More recently, the Regulations for the Educational Security Act of 1984, which provides grants for strengthening the skills of teachers and instruction in mathematics, science, foreign languages, and computer learning have defined the term "gifted student" as a "student, identified by various measures, who demonstrates actual or potential high performance capability in the fields of mathematics, science, foreign languages, or computer learning." Gifted students may come from "historically underrepresented and underserved groups, including females, minorities, handicapped persons, persons of limited English-speaking proficiency, and migrants.

By placing an emphasis on math, science, foreign languages, and computer learning, this latest federal definition highlights the fact that the ways in which schools operationally define giftedness are often based on the needs of society. Definitions are also influenced by cultural and socioeconomic factors.

As Bernal points out, "what is clever and creative for a child in the barrio or on the reservation, where different value systems are in operation, will not be the same as for the child who grows up in the suburbs" (1974). For economically disadvantaged populations that place a heavy emphasis on preparing students for employment rather than college, a definition might recognize that students can be gifted in areas that are generally nonacademic in nature, such as carpentry or mechanics (McClellan 1984).


A definition of giftedness is the foundation upon which an educational program for gifted children is built. The specific abilities included in a definition determine the kinds of identification criteria that are used to select children for a program and the kinds of educational services that are provided to those children. The selection of abilities to be included in a definition is, therefore, very important to educators who must determine which children are designated as gifted and what kinds of educational services are provided to them.

For example, a definition that incorporates creativity as a category suggests that schools provide experiences aimed at developing the potential of children who have been identified as being creative; a definition that includes leadership ability suggests other types of identification criteria and educational experiences.

Educators who are charged with the reponsibility of creating or maintaining programs for gifted children and youth face a different task when they must decide what giftedness is, how gifted children can be identified, and what services schools should provide. The following points are a guide for helping them make those decisions:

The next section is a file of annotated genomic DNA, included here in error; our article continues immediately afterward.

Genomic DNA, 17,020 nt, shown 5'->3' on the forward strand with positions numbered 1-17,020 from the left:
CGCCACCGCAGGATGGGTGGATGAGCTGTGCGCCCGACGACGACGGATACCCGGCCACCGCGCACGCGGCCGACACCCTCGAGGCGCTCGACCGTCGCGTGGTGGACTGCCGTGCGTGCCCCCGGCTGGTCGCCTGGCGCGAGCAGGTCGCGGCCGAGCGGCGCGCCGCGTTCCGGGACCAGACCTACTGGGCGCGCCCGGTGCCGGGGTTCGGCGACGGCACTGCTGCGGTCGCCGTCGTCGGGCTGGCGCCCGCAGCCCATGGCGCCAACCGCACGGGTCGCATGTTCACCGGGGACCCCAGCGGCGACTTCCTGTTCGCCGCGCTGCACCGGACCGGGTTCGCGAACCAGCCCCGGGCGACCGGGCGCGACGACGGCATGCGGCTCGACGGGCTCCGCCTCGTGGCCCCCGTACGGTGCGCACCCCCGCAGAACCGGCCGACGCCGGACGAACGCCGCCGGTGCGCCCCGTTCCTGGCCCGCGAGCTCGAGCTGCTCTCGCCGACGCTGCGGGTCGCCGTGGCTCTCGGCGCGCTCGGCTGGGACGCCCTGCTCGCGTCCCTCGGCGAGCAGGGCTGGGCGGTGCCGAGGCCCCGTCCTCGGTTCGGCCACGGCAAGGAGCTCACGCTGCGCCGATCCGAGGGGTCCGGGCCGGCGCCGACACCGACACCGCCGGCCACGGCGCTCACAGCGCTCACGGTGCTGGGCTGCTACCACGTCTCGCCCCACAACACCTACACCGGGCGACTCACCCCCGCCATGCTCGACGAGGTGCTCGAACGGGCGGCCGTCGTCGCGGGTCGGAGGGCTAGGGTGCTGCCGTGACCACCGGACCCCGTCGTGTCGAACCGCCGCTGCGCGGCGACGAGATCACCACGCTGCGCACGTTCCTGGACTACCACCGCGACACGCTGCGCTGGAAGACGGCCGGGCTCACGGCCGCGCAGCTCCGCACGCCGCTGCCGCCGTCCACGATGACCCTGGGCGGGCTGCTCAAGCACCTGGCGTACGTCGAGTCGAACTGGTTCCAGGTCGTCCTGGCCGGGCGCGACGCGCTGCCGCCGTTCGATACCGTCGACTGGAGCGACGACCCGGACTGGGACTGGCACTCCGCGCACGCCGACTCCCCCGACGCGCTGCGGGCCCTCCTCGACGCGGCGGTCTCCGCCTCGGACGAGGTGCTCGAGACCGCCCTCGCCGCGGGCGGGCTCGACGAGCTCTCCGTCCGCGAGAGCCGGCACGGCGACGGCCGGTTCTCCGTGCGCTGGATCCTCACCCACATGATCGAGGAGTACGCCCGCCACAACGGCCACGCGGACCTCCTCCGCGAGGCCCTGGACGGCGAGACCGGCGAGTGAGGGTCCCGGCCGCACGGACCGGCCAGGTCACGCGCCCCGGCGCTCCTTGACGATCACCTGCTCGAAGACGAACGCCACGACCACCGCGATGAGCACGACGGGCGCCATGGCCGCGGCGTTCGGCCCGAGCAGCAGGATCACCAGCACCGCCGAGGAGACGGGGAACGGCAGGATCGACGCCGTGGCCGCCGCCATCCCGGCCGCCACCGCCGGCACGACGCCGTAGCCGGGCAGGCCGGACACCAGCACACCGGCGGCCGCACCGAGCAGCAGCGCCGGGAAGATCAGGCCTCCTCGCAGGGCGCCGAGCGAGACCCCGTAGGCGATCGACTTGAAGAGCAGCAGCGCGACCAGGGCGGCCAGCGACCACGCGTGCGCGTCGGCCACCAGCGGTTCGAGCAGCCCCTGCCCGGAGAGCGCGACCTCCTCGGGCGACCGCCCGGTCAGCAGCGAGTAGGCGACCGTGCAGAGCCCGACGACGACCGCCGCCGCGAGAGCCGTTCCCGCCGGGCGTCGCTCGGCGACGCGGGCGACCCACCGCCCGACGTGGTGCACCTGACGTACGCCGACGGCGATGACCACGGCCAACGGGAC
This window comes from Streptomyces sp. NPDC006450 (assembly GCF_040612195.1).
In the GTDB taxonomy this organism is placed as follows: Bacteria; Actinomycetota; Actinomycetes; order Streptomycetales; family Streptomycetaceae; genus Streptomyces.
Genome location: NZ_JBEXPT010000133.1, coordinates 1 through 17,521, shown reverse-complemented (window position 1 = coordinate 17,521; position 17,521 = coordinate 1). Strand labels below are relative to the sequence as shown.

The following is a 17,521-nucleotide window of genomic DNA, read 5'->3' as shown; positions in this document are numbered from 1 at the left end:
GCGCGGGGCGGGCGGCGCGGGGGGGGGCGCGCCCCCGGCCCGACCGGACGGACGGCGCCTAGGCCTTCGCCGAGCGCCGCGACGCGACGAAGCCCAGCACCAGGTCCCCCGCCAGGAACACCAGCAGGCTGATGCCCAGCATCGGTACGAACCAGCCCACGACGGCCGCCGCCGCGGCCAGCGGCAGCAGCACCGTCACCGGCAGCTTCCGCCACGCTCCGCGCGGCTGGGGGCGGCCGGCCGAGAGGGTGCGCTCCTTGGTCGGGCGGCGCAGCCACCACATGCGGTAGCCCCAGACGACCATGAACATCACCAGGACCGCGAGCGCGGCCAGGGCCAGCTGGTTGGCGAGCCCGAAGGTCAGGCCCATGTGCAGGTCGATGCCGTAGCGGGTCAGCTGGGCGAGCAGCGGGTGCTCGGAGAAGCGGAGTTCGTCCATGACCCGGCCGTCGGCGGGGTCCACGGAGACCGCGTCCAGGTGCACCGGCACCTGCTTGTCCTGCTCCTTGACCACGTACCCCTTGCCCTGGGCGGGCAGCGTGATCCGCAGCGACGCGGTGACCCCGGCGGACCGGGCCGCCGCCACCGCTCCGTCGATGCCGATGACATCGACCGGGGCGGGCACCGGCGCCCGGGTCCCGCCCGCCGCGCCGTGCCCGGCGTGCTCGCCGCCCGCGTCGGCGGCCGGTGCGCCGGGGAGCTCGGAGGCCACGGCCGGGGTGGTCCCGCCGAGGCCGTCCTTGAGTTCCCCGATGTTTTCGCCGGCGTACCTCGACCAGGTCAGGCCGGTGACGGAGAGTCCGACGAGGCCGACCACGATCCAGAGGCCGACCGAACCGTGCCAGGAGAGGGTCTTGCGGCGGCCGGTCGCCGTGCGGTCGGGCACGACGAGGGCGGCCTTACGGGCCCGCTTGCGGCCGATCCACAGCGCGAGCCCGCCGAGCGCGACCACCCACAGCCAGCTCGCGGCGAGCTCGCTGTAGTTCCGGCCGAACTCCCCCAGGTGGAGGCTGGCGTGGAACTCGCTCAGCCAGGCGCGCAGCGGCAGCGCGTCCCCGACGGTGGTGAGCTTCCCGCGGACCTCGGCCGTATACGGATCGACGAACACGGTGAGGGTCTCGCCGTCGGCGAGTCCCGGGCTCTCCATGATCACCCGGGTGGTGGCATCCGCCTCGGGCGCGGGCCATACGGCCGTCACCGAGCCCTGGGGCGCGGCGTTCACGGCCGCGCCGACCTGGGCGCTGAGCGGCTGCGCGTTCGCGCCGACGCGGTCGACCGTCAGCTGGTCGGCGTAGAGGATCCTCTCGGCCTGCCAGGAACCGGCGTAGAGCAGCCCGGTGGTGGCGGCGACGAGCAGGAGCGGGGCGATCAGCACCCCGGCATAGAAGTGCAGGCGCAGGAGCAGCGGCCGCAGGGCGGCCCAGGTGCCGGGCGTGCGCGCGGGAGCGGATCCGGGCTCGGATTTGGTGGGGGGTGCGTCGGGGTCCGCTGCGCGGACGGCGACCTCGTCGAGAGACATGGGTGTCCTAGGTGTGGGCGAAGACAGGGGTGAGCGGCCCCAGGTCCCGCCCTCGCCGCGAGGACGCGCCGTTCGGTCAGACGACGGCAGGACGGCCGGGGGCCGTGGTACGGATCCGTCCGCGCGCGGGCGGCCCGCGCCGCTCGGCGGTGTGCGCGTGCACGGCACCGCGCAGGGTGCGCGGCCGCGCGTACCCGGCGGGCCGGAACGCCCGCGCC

--The concept of giftedness is not limited to high intellectual ability. It also comprises creativity, ability in specific academic areas, ability in visual or performing arts, social adeptness, and physical dexterity.

--A program for gifted children should be based on the way in which the school system operationally defines giftedness. A definition should be the basis of decision regarding the selection of identification procedures as well as the provision of educational services for gifted children.

--Definitions of giftedness are influenced by social, political, economic, and cultural factors.

--Giftedness is found among all groups, including females, minorities, handicapped persons, persons with limited English-speaking proficiency, and migrants.


Bernal, E. M. "Gifted Mexican American Children: An Ethnoscientific Perspective." CALIFORNIA JOURNAL OF EDUCATIONAL RESEARCH 25 (1974):261-273.

Feldman, D. "Toward a Nonelitist Conception of Giftedness." PHI DELTA KAPPAN (1979):660-663.

Getzels, J. W. and P. W. Jackson. CREATIVITY AND INTELLIGENCE. London: John Wiley and Sons, 1962.

Guilford. J. P. "Three Faces of Intellect." AMERICAN PSYCHOLOGIST 14 (1959):469-479.

Marland, S. P. EDUCATION OF THE GIFTED AND TALENTED. Report to the Congress of the United States by the U.S. Commissioner of Education. Washington, DC: U.S. Government Printing Office, 1972.

Martinson, R. A. THE IDENTIFICATION OF THE GIFTED AND TALENTED. Reston, VA: The Council for Exceptional Children, 1975.

McClellan, E. DEFINING GIFTEDNESS: AN ETHNOGRAPHIC APPROACH. Paper presented at the American Educational Research Association Annual Meeting, New Orleans, LA, 1974.


Pritchard, M. C. "The Contribution of Leta Hollingsworth to the Study of Gifted Children." In THE GIFTED CHILD, edited by P. Witty. New York: D.C. Heath, 1951.


Reis, S. M. J. S. Renzulli. "A Case for a Broadened Conception of Giftedness." PHI DELTA KAPPAN 63 (1982):619-620.

Renzulli, J. "What Makes Giftedness?" PHI DELTA KAPPAN 60 (1978):180-184.


Zettal, J. J. "The Education of Gifted and Talented Children from a Federal Perspective." In SPECIAL EDUCATION IN AMERICA: ITS LEGAL AND GOVERNMENTAL FOUNDATIONS, edited by J. Ballard, and others. Reston, VA: The Council for Exceptional Children, 1982.